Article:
‘Sorry, Dick. Kill them and they’ll be martyrs. Let them kill some of us and they’ll be heroes. But take them all alive and they’ll look fools.’ From the square came the trumpet call ‘Prepare to mount’. Lambert looked hard at Clinton as he adjusted the chinstrap of his busby.
‘They’ll just carry on till we give them some real discouragement.’
Clinton clapped Lambert on the back.
‘If my way doesn’t work, we’ll try yours next time.’
Dick remained silent, but from his expression, Clinton sensed that he had now worked out what tactics would be employed.
‘Try again, will we?’ he asked with elevated brows. ‘Lose the kind of gamble you’re taking, and who’ll be fool enough to give either of us a second chance?’
Clinton laughed quietly as he walked to the door.
‘A gamble? Lose? My dear Dick, you know I only bet on certainties.’
‘I find that most comforting, sir,’ replied Lambert gravely.
Their eyes met for a moment, but this time without pretence of ironic detachment. A curious glance passed between them, as fleeting as light on water, but as distinct: a wordless affirmation of complicity; proof of an alliance safe in all essentials from surface differences of opinion on military matters. In any case, as both men knew, decisive execution, even of a poor stratagem, could usually be relied upon to outweigh its defects. Only hesitance or lack of confidence in command were fatal failings, and Clinton had never given Dick cause to reproach him with either. As they walked out into the yard, Clinton touched Lambert’s arm.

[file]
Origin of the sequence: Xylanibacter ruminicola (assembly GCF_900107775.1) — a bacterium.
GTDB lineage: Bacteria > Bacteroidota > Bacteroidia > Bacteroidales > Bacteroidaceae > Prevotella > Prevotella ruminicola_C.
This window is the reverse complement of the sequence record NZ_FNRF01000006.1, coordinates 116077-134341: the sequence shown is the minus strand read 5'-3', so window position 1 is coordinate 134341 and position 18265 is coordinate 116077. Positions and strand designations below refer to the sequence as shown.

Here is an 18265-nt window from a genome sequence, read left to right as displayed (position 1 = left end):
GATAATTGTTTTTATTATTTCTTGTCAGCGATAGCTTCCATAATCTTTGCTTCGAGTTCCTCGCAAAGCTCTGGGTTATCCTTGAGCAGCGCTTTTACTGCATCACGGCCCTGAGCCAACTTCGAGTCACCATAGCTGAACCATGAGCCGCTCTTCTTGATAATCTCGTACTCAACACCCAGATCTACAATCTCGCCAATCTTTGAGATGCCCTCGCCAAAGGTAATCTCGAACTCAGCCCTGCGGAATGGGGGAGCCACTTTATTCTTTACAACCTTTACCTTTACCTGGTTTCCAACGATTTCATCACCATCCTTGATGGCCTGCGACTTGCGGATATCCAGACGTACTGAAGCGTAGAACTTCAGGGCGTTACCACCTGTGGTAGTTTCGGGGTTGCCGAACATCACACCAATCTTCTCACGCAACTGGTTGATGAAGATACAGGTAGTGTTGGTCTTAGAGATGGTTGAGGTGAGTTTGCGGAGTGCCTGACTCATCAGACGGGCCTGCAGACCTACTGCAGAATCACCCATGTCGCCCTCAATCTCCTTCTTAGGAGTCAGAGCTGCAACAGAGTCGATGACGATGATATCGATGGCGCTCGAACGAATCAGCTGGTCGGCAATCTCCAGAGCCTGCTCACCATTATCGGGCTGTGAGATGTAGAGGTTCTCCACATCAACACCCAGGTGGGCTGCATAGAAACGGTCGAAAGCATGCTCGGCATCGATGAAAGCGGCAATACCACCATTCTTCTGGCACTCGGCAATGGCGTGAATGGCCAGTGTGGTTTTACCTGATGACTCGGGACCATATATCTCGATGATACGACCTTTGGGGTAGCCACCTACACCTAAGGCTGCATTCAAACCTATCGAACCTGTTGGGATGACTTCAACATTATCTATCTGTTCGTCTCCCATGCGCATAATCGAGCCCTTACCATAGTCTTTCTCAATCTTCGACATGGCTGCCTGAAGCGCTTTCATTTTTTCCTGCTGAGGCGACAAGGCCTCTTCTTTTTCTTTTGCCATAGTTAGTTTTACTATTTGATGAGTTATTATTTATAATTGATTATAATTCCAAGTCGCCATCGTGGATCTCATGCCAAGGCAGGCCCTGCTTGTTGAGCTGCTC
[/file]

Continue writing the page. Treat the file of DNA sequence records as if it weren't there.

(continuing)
‘A bet with you, Captain Lambert? A hundred guineas to a shilling that we’ll take them all alive.’
Lambert’s impassivity suddenly gave way to an affectionate smile, which he quickly suppressed.
‘Course we will, my lord,’ he returned with marvellously feigned incredulity that Clinton could even contemplate any other result. ‘Unlike you, sir,’ he added, ‘I never bet on a certainty … even with odds like that.’
A moment later, Clinton was watching him striding into the gloom to where his troop were dressing on their markers.
When the cavalcade of horsemen left the town of Carrickfeeney and clattered over the stone bridge spanning the river, the sky was only partly overcast and the countryside lay tranquil under the soft and kindly light of the stars. In the water meadows, cows loomed through the greyness like peaceful ghosts under the dim silver of the willow trees. But soon the clouds thickened, and, passing through woods, even with eyes accustomed to the dark, the horses often stumbled on ruts and fissures in the road. The air became oppressive and very still: heavily laden with scents of damp earth and long woodland grass. Coming out of the trees, they rode on through country more prosaically Irish: a patchwork of small irregular fields enclosed by crude earth and stone banks. Here and there, scarcely distinguishable in the darkness, ricks of hay and long piles of peat dotted the approaches to small thatched cabins.